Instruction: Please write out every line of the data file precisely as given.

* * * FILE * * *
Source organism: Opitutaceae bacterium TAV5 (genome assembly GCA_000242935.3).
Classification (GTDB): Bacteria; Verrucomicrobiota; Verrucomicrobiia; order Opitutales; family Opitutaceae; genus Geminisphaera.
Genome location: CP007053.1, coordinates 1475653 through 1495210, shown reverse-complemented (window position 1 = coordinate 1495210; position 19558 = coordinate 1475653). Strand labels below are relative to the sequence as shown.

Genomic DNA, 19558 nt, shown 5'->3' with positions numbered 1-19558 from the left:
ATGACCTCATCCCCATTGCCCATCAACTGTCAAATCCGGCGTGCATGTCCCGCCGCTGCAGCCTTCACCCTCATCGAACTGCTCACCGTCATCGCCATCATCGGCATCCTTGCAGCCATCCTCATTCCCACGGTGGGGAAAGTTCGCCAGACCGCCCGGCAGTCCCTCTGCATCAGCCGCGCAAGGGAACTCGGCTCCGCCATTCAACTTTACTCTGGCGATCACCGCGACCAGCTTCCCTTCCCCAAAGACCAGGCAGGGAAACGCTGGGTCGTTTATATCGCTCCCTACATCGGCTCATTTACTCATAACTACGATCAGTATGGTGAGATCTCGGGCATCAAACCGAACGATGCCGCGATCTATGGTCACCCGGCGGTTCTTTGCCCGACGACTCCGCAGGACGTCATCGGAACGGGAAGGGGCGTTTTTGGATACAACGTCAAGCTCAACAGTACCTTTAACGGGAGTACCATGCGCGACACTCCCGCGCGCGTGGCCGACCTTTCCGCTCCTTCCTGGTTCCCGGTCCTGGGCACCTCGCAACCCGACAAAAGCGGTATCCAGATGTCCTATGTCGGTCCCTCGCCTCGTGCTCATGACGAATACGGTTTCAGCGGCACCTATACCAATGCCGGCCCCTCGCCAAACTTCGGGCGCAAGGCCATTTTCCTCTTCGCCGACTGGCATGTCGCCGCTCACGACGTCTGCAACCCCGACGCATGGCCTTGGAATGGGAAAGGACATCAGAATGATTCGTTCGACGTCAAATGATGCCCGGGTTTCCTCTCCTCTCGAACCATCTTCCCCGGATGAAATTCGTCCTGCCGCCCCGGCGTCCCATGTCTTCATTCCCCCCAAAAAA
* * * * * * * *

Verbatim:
Source organism: Opitutaceae bacterium TAV5 (genome assembly GCA_000242935.3).
Classification (GTDB): Bacteria; Verrucomicrobiota; Verrucomicrobiia; order Opitutales; family Opitutaceae; genus Geminisphaera.
Genome location: CP007053.1, coordinates 1475653 through 1495210, shown reverse-complemented (window position 1 = coordinate 1495210; position 19558 = coordinate 1475653). Strand labels below are relative to the sequence as shown.

Genomic DNA, 19558 nt, shown 5'->3' with positions numbered 1-19558 from the left:
ATGACCTCATCCCCATTGCCCATCAACTGTCAAATCCGGCGTGCATGTCCCGCCGCTGCAGCCTTCACCCTCATCGAACTGCTCACCGTCATCGCCATCATCGGCATCCTTGCAGCCATCCTCATTCCCACGGTGGGGAAAGTTCGCCAGACCGCCCGGCAGTCCCTCTGCATCAGCCGCGCAAGGGAACTCGGCTCCGCCATTCAACTTTACTCTGGCGATCACCGCGACCAGCTTCCCTTCCCCAAAGACCAGGCAGGGAAACGCTGGGTCGTTTATATCGCTCCCTACATCGGCTCATTTACTCATAACTACGATCAGTATGGTGAGATCTCGGGCATCAAACCGAACGATGCCGCGATCTATGGTCACCCGGCGGTTCTTTGCCCGACGACTCCGCAGGACGTCATCGGAACGGGAAGGGGCGTTTTTGGATACAACGTCAAGCTCAACAGTACCTTTAACGGGAGTACCATGCGCGACACTCCCGCGCGCGTGGCCGACCTTTCCGCTCCTTCCTGGTTCCCGGTCCTGGGCACCTCGCAACCCGACAAAAGCGGTATCCAGATGTCCTATGTCGGTCCCTCGCCTCGTGCTCATGACGAATACGGTTTCAGCGGCACCTATACCAATGCCGGCCCCTCGCCAAACTTCGGGCGCAAGGCCATTTTCCTCTTCGCCGACTGGCATGTCGCCGCTCACGACGTCTGCAACCCCGACGCATGGCCTTGGAATGGGAAAGGACATCAGAATGATTCGTTCGACGTCAAATGATGCCCGGGTTTCCTCTCCTCTCGAACCATCTTCCCCGGATGAAATTCGTCCTGCCGCCCCGGCGTCCCATGTCTTCATTCCCCCCAAAAAA